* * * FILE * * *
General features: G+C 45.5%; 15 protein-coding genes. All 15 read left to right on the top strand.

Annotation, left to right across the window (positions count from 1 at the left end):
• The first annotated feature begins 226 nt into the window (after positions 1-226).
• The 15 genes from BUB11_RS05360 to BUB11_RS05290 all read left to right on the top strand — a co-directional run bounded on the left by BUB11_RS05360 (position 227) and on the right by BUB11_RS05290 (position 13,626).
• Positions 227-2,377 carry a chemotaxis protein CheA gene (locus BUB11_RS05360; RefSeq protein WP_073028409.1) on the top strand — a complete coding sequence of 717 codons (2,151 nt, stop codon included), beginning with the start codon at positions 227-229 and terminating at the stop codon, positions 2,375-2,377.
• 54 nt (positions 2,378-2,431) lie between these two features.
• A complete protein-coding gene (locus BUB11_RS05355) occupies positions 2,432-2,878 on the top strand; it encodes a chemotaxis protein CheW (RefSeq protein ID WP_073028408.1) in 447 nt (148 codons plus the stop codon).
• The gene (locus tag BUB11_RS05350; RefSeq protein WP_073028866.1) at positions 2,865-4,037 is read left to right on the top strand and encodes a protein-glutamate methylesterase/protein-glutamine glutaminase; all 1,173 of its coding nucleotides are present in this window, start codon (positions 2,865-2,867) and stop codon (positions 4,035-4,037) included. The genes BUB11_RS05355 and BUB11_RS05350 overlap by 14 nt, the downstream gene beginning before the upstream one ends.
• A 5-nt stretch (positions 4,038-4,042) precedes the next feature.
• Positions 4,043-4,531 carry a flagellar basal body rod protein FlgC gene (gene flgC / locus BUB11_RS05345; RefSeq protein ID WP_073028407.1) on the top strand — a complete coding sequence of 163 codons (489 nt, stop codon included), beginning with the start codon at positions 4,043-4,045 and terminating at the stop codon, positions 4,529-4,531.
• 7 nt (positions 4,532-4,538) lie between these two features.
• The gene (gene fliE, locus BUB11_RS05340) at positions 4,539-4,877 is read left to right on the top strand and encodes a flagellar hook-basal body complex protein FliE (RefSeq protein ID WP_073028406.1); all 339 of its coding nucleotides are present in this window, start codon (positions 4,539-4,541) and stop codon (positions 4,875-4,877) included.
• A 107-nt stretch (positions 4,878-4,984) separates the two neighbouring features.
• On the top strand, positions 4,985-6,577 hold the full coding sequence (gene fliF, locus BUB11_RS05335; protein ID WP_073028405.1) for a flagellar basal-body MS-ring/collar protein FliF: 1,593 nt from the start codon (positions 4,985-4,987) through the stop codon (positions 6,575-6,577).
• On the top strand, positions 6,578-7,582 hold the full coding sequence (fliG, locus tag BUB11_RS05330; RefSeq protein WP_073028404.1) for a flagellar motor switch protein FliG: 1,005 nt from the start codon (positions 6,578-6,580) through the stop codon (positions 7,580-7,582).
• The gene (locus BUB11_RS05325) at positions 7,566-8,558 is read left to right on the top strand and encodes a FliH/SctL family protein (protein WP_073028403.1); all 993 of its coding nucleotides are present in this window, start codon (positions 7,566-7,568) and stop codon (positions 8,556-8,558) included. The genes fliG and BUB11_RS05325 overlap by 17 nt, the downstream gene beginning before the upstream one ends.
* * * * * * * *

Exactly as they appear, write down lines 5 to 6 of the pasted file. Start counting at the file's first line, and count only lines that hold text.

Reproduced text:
• Positions 227-2,377 carry a chemotaxis protein CheA gene (locus BUB11_RS05360; RefSeq protein WP_073028409.1) on the top strand — a complete coding sequence of 717 codons (2,151 nt, stop codon included), beginning with the start codon at positions 227-229 and terminating at the stop codon, positions 2,375-2,377.
• 54 nt (positions 2,378-2,431) lie between these two features.